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Purchase uranium ore.

  1. May 24, 2005 #1
    Has anyone run across this site before? I found it long ago, but I am not sure why I found it and I just bumped into it again.


    It is selling uranium ore from ten thousand counts per minute up to five hundred thousand counts per minute. I calculated this to be [tex]4.5 * 10^{-9}[/tex] to [tex]2.25 * 10^{-7}[/tex] Curies, but that does not seem very high as opposed to what they say on their site ["Low", "Medium", "High" and "Super High Radation Level"]. Is this low number due to it being ore?

    Also, under the Radation Measurements part of the site it says they do not measure the alpha emissions, why? It mentions using a "stablized assay meter" instead of a Geiger counter, which I thought was normally used to measure radation, is it not?

    Right now, I am just assuming this is a novelty gift group, trying to sell Uranium for inflated prices to unsuspecting buyers who will no doubt store their "Super High" radioactive rock in concrete and lead lined safes and pull out once in a while to impress their friends.
  2. jcsd
  3. May 25, 2005 #2


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    Uranium ore has been used in yellow color glass in the past.

    The natural U element can be found with about 0.71% U-235 and much of the rest will be U-238 with a trace of U234. Now in the ore, U will be in the form of U3O8, a higher order oxide than the ceramic UO2, or UO3 with other metal oxides like cupruates, vanadates, and non-metal oxides like carbonates, sulfates, and so on.

    See - http://www.dangerouslaboratories.org/radore.html

    In ore, the U oxides are few percent. There is a lot of low grade or <1%. One of the highest grades is 13.6% U at Cigar Lake. As a more typical example, Cameco has completed mining at its two open pit mines at Key Lake, where some 24 million pounds of uranium were recovered with an average grade of 1.3 percent U308.

    See - http://www.wma-minelife.com/uranium/articles/art316.htm [Broken]

    There may also be traces of radionuclides from the decay process in the ore.

    Last edited by a moderator: May 2, 2017
  4. May 25, 2005 #3
    I’ve picked up a few different radioactive minerals from various different places, with unitednuclear being one of them. They do get some neat stuff in; however, if you really search around you can find better deals. I have a chunk of uranite would easily fit into their "super high" category and I paid like $65 for it somewhere else.

    Also, I don’t think you can convert right from CPM to curies without knowing the efficiency of the detector and the geometry of the setup. The source has isotropic emission (radiation emanates from the source in all directions) so only a certain amount is incident on the detector. Furthermore, gammas can pass right through the detector without interacting.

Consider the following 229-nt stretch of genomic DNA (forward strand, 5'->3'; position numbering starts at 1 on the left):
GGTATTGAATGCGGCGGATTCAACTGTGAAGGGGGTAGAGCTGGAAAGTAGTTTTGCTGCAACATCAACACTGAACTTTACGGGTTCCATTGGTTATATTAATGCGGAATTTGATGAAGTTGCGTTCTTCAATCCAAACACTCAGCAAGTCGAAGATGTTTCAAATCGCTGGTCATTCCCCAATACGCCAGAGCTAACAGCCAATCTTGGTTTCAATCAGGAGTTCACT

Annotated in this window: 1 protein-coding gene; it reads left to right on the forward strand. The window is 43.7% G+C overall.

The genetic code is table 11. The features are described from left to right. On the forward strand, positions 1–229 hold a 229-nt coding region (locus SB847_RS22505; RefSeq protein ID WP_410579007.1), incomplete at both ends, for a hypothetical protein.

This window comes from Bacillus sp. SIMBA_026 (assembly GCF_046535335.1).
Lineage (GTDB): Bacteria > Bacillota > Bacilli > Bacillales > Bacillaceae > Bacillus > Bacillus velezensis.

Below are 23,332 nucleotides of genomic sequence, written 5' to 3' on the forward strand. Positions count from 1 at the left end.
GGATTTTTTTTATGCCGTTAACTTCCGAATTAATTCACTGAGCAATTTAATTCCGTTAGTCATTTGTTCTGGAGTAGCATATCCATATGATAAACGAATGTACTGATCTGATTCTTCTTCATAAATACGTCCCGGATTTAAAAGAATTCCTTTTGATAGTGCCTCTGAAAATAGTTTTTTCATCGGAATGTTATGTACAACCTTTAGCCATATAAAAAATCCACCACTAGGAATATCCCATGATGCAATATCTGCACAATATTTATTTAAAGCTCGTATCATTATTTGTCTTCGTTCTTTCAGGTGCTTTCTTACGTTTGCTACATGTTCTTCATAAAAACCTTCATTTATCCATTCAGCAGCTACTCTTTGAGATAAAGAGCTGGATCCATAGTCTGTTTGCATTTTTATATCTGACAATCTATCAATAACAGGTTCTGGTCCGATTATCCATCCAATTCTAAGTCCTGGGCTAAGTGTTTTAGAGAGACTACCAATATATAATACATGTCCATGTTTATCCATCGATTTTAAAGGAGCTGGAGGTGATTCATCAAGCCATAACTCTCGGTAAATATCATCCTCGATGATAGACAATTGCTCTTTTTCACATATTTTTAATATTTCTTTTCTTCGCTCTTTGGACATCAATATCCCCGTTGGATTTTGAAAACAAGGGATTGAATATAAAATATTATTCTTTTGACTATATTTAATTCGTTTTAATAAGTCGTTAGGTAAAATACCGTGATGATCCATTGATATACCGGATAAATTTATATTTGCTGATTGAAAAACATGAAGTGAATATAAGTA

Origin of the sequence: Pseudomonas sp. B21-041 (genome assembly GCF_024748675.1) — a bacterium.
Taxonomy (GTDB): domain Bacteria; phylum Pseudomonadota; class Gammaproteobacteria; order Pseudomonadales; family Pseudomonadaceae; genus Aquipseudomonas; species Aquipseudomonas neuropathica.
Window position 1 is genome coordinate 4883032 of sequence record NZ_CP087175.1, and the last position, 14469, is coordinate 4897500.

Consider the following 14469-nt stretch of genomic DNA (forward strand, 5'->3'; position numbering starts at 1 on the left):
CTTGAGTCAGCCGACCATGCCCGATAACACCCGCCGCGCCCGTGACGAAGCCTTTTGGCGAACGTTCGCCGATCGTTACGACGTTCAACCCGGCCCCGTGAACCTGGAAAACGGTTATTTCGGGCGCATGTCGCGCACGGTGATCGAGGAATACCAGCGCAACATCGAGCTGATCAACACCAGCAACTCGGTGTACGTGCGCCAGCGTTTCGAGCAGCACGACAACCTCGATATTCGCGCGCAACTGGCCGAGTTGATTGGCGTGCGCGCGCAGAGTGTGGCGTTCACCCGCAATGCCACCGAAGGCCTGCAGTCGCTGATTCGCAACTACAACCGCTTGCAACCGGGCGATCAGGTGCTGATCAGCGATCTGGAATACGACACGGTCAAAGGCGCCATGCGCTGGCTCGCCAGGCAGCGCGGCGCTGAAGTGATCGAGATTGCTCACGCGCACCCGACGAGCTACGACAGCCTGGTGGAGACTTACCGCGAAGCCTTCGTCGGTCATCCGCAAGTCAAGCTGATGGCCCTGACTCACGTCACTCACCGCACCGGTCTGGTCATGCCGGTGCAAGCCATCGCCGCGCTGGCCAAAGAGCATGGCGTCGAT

5. May 26, 2005 #4


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    The quantity that is convertible to Curies is NOT CPM [ counts per
    minute ] but DPM [ disintegrations per minute ].

    That quantity is a property of the radioactive material - NOT the
    method of detection - so all the issues you bring up above about the
    isotropy of the source, and the transparencies to gamma rays are

    Dr. Gregory Greenman
  6. May 26, 2005 #5
    I see what you are saying, but I was under the impression that if you know the efficiency of the detector, you can relate CPM to DPM, and then convert to curies.

    According to Radiation Detection and Instrumentation by Glenn Knoll (3rd ed) you can get the quanta emitted from the source if you know the intrinsic peak efficiency and the geometry of the setup.

    s = n \frac{4 \pi}{\epsilon_{ip} \Omega}
    \Omega = 2 \pi (1 - \frac{d}{\sqrt{d^2+a^2}})

    n = number of events recorded
    ε = intrinsic peak efficiency
    s = number of radiation quanta emitted by source over measurement period
    d = source-detector distance (cylindrical detector)
    a = detector radius (cylindrical detector)

    intrinsic efficiency being [pulses recorded]/[# radiation quanta incident on detector]
  7. May 26, 2005 #6


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    Yes - Curies is measure of the radioactivity of the material - and is
    convertible to DPM.

    CPM - i.e. what the detector measures can be used to infer the DPM.

    But CPM and Curies are not convertible from one to the other.

    Dr. Gregory Greenman
  8. May 26, 2005 #7
    I think tehfrr was trying to tell me that. Thank you for pointing that out tehrff.
  9. May 27, 2005 #8


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    Counts per unit time can be correlated/converted to disintegrations per unit time (or the actual activity) if one knows the integrated efficiency.

    tehfrr provided an example of the spatial/geometric efficiency, but then there are factors like self-shielding within the specimen, scattering, detector dead time, and so on, to consider.
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